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Is game theory really a theory?

It is a formal calculus, not an empirical theory.

The term "theory" is ambiguous. Sometimes it refers to a hypothesis as to the forces that govern the course of events--this how the term is usually used. Relativity Theory is a theory in the sense, as are evolutionary theory, quantum theory, and psychoanalytic theory.

But sometimes the term "theory" refers to formal calculi. A formal calculus is simply a class of symbols coupled with a grammar that is defined for this symbols, a grammar being a set of rules saying how those symbols can be combined into larger symbols.

A formal calculus is "uninterpreted" when no meanings are assigned to the symbols in question, and otherwise "interpreted."

Game Theory is an interpreted formal calculus, since the symbols in question have been assigned meanings.

When formal calculi are developed, there is usually an interpretation in mind; and sometimes it is believed that, when coupled with that interpretation, that formal calculus tracks some kind of empirical reality. In other words, when a "theory", in the strictly mathematical sense, is developed, it is sometimes because it is hoped that it will also turn out to be a "theory" in the empirical-scientific sense.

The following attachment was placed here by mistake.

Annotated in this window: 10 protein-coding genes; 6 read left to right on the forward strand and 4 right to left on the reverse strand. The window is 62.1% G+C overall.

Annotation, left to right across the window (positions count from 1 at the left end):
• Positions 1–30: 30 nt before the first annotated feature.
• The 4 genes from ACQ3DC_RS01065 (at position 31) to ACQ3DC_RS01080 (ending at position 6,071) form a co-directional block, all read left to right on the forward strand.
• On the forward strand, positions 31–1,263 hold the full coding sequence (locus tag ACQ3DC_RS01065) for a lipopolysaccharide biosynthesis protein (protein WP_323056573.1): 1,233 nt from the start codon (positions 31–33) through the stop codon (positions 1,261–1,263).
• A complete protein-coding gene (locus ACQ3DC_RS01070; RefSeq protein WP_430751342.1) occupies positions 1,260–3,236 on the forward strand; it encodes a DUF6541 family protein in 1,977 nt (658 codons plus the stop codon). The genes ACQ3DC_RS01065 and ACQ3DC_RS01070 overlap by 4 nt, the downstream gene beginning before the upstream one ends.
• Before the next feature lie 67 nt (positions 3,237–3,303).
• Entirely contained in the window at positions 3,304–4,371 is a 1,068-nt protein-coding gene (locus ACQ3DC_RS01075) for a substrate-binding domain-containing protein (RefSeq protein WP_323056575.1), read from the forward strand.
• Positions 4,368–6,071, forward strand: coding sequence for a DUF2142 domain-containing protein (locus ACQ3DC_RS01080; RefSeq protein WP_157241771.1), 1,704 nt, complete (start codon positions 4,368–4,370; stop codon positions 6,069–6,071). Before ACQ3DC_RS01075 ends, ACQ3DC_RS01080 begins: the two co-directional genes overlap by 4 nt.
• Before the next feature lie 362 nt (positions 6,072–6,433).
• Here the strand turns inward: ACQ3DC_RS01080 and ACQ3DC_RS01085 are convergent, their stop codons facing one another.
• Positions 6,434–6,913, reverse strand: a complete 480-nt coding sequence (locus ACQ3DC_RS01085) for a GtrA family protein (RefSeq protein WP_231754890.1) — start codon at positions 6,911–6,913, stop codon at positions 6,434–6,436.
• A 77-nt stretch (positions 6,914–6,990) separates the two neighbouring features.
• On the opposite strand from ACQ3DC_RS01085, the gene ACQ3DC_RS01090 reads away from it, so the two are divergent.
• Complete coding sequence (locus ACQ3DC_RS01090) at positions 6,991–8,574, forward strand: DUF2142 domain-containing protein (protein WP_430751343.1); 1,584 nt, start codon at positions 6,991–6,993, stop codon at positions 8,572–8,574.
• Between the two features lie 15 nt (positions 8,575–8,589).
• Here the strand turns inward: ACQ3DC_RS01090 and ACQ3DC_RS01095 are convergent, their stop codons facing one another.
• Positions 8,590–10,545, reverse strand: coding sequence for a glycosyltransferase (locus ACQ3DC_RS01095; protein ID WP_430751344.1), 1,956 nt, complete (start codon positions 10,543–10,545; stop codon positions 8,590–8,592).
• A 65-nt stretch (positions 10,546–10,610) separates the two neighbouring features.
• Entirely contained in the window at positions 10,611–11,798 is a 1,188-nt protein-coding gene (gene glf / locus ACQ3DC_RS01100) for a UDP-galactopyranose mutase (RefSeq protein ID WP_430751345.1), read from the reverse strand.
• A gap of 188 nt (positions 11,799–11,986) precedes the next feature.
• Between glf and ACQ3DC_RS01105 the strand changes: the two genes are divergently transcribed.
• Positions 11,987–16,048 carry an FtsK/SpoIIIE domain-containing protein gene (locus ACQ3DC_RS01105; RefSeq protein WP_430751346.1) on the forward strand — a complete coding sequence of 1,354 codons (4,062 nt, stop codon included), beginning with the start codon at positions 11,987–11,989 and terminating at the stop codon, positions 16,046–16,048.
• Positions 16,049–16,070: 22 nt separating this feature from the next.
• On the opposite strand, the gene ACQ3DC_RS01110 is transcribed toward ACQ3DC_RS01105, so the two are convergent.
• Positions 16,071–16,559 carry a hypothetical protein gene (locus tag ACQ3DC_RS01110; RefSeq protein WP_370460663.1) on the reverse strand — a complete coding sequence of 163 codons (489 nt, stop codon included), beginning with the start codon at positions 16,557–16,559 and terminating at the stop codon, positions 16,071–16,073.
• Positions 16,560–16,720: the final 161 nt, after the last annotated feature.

This was certainly the case with Game Theory, which, so it was hoped, would track actual economic conduct.

But Game Theory proved rather useless from that viewpoint. Yes--people generally act in their self-interest. But until we know what a given person believes his own "payoff matrix" to be, we can't use the technical apparatus of Game Theory to predict what person will do; but if we do have that information, we don't need Game Theory.

In fact, Game Theory is nothing more than Adam Smith's Rational Actor Model but with a lot of confusing mathematical sophistries piled on it, which make it hard to apply and which, in any case, have not yielded any predictions that Smith's model did not yield.

When people talk about the "applications" of Game Theory, they are usually talking about applications to 'auction theory" or some other totally non-predictive branch of economic theory.

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